Over the history of humanity, we have used our global oceans as literal dumping grounds. From human waste to toxic pollution, humanity has disrespected the oceans and seas, assuming that the size and natural order of things would take care of the problem. What many may not be aware of is that in some areas of the world, the dumping was so intense that it created what scientists call ‘dead-zones’. These are areas that have such high toxic levels that there is little oxygen and very little, if any life. Recent technological advancements have given rise to some rather interesting ideas as to how to bring these dead-zones back.
Humanity has not taken heed to the dumping of sewage, fertilizers and industrial pollutants in the seas and rivers of the world. In some coastal marine areas, the percentage of nutrient waste such as phosphorus and nitrogen has caused an extensive growth of algae and plants that eat up the oxygen in the water and literally kill off the other marine life. Various areas around the globe have experienced an increase in ‘red tide’ occurrences as well as the size of the red tide itself. These are explosions in growth of algae that consume the oxygen and release a toxic ‘bloom’ that causes marine life to die in unparalleled numbers. Beaches are covered in dead fish, as they die and are washed ashore. Some areas of the U.S. have established new laws regarding the addition of fertilizers, the type and time allowed to use; but this will not be enough to turn around the effects. According to the WRI (World Resources Institute), there are now over 530 aquatic dead zones around the world, totaling over 95,000 square miles and scientific data is indicating that climate change may be actually making the situation worse.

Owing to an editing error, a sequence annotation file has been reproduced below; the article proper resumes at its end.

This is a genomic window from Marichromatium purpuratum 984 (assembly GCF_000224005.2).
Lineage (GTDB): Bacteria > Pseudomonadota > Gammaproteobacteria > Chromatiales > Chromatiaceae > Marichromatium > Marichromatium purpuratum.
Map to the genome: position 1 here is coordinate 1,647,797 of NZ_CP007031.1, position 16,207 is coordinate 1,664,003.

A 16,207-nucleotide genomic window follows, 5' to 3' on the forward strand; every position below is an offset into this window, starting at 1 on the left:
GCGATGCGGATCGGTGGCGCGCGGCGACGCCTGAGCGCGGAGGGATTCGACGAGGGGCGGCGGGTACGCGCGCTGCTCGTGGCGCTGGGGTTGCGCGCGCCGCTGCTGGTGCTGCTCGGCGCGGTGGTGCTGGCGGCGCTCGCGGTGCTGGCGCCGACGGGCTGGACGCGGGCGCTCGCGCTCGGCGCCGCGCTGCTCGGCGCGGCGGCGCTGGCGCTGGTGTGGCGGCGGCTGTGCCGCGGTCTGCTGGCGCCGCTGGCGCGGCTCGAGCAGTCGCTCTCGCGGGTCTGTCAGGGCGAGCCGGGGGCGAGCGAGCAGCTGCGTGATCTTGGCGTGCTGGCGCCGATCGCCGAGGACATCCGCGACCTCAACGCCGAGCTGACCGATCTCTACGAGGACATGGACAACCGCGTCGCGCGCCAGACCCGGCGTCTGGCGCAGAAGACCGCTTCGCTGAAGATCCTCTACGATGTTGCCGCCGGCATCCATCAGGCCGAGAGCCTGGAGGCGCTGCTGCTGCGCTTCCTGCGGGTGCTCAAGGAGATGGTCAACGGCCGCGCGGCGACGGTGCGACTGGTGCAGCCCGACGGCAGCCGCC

Swedish scientists are currently testing an idea to pump oxygen back into the Baltic Sea, as an attempt to rejuvenate life in that area. The Baltic Sea separates the mainland of Europe from Scandinavia and is considered the largest man-made dead zone in the world. Not only has the Baltic region suffered in the last sixty years due to the increased flow of industrial and human waste, but the problem has been accelerated because of the positioning of the Baltic Sea. It is largely enclosed so that harmful toxins and pollutants take a longer period of time to wash out into open waters. While there have been many attempts to reduce and stop the waste that is dumped into the Baltic Sea, they have not stopped the actual growth of the dead zone, which is around 1 ½ times the size of the country of Denmark.
This lack of progress has created a situation where a number of Baltic countries are partnering to consider geoengineering ideas. These technological interventions are on a large scale and mainly focus on pumping oxygen into the water as well as adding chemicals that will bind the pollutants in sediments. The feasibility research is being funded by the Swedish government with the concept of potentially using wind-turbine driven oxygen in an effort to save the Baltic.
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